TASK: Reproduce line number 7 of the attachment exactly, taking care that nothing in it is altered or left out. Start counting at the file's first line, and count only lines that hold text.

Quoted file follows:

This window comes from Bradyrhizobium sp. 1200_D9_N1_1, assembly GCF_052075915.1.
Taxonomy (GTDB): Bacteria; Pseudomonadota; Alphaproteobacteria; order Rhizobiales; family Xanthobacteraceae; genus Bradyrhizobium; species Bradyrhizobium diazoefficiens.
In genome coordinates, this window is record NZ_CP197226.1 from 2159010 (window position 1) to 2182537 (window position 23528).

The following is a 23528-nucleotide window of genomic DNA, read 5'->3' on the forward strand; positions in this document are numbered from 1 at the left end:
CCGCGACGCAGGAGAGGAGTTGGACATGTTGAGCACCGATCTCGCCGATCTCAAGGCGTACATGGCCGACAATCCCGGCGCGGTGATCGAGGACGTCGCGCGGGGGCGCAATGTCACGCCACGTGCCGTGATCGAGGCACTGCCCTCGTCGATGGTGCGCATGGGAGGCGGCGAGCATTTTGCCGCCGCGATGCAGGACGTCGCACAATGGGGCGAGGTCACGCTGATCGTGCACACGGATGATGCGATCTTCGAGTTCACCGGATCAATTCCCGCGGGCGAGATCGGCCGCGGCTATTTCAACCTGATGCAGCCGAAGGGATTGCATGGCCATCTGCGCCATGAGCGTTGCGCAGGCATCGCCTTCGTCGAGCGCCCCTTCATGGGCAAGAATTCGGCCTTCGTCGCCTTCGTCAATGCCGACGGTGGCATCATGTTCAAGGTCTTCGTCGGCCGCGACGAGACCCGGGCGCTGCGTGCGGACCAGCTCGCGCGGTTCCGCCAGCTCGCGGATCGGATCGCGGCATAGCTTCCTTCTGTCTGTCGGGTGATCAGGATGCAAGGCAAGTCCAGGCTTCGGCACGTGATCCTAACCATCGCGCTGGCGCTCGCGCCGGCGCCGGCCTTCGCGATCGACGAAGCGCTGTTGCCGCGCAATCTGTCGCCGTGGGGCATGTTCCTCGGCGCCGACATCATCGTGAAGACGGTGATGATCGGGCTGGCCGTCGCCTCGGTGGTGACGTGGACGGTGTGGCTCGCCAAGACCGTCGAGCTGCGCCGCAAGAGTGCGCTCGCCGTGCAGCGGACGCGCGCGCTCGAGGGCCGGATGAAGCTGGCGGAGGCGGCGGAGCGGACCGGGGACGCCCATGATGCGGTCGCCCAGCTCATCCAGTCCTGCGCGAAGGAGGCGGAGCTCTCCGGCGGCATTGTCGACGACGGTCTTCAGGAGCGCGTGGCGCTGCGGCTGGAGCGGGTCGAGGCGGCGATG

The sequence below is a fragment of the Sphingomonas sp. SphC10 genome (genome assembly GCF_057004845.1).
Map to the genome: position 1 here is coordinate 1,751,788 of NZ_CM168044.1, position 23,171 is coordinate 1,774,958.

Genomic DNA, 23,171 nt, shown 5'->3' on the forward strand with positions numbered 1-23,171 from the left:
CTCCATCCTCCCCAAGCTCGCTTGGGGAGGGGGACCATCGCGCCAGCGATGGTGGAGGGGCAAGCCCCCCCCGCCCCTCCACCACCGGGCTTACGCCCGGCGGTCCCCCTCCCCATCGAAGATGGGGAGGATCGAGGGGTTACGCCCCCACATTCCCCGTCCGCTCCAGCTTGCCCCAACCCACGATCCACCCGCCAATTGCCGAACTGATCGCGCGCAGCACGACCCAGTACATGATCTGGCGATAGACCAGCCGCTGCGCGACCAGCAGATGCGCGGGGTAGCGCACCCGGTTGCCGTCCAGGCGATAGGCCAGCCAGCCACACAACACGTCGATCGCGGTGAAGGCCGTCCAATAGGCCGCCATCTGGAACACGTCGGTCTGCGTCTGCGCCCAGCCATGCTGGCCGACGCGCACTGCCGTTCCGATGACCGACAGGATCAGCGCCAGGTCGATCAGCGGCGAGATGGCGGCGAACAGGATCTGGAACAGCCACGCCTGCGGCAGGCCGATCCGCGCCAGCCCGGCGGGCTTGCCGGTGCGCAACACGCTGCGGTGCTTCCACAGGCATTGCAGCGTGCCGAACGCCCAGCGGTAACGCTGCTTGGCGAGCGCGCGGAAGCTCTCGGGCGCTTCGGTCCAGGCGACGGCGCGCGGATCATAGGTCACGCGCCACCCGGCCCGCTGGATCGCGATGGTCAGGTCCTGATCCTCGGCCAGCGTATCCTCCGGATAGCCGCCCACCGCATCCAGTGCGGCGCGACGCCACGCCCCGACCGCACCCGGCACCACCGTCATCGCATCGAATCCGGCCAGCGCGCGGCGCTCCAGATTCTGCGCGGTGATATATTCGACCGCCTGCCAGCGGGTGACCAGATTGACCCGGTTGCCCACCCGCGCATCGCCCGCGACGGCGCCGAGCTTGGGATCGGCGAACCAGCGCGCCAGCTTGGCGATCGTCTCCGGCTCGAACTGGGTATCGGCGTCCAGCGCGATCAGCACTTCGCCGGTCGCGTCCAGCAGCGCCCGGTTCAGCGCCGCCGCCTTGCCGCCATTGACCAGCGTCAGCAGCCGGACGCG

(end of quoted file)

Map to the genome: position 1 here is coordinate 1,751,788 of NZ_CM168044.1, position 23,171 is coordinate 1,774,958.